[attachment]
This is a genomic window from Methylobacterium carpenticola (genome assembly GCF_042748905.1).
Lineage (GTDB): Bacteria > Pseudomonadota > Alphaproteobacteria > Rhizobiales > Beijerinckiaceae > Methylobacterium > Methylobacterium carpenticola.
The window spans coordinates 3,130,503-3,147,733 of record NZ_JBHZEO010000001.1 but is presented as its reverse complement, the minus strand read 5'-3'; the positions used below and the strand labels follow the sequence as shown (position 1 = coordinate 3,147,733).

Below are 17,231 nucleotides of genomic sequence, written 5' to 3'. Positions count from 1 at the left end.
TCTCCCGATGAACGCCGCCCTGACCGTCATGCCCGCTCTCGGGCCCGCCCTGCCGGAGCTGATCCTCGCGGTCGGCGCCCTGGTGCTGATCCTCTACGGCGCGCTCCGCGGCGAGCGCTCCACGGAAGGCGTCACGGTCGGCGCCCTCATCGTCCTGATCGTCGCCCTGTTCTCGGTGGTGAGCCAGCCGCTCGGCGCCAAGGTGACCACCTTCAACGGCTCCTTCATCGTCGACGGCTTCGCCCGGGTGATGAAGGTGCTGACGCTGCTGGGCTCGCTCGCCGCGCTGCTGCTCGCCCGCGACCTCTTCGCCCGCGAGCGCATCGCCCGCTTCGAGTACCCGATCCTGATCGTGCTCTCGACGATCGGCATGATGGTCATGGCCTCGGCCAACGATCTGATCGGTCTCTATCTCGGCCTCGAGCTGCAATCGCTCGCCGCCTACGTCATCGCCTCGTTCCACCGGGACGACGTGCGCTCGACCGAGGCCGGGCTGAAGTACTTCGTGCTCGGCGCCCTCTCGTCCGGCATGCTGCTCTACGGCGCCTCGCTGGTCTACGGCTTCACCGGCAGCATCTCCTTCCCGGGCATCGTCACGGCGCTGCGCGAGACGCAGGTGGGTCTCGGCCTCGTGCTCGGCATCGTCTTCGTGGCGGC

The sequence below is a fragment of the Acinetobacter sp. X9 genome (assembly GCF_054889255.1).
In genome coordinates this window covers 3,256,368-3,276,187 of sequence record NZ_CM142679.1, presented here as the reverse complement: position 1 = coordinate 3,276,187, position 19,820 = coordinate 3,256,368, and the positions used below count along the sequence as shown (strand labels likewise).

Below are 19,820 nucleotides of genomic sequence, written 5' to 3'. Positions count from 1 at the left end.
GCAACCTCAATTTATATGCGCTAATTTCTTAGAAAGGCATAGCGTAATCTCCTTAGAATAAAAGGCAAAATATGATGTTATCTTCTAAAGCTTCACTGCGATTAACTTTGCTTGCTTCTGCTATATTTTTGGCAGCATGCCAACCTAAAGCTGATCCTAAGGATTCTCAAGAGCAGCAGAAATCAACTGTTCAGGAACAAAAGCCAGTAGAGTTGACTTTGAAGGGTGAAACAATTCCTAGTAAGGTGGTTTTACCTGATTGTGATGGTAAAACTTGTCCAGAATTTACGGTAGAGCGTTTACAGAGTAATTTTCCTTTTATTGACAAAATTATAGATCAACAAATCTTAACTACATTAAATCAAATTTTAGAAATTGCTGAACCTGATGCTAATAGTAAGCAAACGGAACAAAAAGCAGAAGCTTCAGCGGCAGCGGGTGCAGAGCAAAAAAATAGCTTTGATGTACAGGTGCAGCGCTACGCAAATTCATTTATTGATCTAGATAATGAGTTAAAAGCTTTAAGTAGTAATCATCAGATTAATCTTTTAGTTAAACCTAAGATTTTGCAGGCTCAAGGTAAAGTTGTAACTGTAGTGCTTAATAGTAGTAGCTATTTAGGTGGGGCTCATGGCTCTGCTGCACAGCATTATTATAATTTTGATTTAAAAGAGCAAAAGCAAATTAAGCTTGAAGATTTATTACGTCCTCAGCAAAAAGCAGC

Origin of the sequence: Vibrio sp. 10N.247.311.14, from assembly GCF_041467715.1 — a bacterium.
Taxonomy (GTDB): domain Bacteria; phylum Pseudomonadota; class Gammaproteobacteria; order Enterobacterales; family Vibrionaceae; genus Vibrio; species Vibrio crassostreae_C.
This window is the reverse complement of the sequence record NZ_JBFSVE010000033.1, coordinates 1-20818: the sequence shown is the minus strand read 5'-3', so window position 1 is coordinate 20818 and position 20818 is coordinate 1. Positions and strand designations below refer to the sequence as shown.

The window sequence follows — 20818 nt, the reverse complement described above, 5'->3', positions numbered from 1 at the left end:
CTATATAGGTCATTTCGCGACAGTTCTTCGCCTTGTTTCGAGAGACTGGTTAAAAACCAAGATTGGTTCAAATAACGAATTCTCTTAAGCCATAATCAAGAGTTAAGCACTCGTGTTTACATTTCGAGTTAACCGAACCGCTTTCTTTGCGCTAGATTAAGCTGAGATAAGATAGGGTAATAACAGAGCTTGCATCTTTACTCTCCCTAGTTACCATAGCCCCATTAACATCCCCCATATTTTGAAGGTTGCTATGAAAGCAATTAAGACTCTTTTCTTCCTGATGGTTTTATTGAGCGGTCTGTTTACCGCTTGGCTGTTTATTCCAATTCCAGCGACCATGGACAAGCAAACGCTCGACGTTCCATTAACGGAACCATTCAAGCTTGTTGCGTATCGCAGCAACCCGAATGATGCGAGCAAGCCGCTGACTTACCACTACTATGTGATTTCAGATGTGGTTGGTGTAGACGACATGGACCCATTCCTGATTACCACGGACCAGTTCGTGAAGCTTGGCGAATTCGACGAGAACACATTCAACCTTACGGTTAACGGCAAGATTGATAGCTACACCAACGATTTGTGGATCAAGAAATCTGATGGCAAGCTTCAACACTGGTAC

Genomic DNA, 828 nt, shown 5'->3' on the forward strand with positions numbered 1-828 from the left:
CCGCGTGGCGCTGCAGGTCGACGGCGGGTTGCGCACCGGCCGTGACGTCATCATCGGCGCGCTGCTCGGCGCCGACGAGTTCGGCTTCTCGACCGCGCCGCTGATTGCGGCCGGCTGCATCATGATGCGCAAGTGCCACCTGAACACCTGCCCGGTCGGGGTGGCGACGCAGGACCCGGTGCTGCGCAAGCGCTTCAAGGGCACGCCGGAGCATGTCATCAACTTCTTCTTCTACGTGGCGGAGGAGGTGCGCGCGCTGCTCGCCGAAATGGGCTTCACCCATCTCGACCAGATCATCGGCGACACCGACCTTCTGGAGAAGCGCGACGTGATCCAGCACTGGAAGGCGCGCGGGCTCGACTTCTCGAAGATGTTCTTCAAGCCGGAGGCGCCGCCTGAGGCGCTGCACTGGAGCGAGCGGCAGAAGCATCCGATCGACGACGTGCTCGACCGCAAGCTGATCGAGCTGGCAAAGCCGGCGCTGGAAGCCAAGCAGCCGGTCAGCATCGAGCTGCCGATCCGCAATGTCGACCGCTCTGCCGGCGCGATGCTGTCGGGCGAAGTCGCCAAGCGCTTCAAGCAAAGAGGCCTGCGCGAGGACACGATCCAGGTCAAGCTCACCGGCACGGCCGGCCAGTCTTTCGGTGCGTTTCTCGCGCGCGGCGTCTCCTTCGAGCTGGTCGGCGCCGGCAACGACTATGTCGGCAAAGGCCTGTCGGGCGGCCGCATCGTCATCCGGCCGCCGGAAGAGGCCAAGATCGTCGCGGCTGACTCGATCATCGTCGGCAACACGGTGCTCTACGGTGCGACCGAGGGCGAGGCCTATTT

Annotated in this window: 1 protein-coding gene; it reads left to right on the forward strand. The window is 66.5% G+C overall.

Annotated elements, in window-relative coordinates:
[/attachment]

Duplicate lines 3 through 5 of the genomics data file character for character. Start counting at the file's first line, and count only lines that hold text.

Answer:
The window spans coordinates 3,130,503-3,147,733 of record NZ_JBHZEO010000001.1 but is presented as its reverse complement, the minus strand read 5'-3'; the positions used below and the strand labels follow the sequence as shown (position 1 = coordinate 3,147,733).

Below are 17,231 nucleotides of genomic sequence, written 5' to 3'. Positions count from 1 at the left end.
TCTCCCGATGAACGCCGCCCTGACCGTCATGCCCGCTCTCGGGCCCGCCCTGCCGGAGCTGATCCTCGCGGTCGGCGCCCTGGTGCTGATCCTCTACGGCGCGCTCCGCGGCGAGCGCTCCACGGAAGGCGTCACGGTCGGCGCCCTCATCGTCCTGATCGTCGCCCTGTTCTCGGTGGTGAGCCAGCCGCTCGGCGCCAAGGTGACCACCTTCAACGGCTCCTTCATCGTCGACGGCTTCGCCCGGGTGATGAAGGTGCTGACGCTGCTGGGCTCGCTCGCCGCGCTGCTGCTCGCCCGCGACCTCTTCGCCCGCGAGCGCATCGCCCGCTTCGAGTACCCGATCCTGATCGTGCTCTCGACGATCGGCATGATGGTCATGGCCTCGGCCAACGATCTGATCGGTCTCTATCTCGGCCTCGAGCTGCAATCGCTCGCCGCCTACGTCATCGCCTCGTTCCACCGGGACGACGTGCGCTCGACCGAGGCCGGGCTGAAGTACTTCGTGCTCGGCGCCCTCTCGTCCGGCATGCTGCTCTACGGCGCCTCGCTGGTCTACGGCTTCACCGGCAGCATCTCCTTCCCGGGCATCGTCACGGCGCTGCGCGAGACGCAGGTGGGTCTCGGCCTCGTGCTCGGCATCGTCTTCGTGGCGGC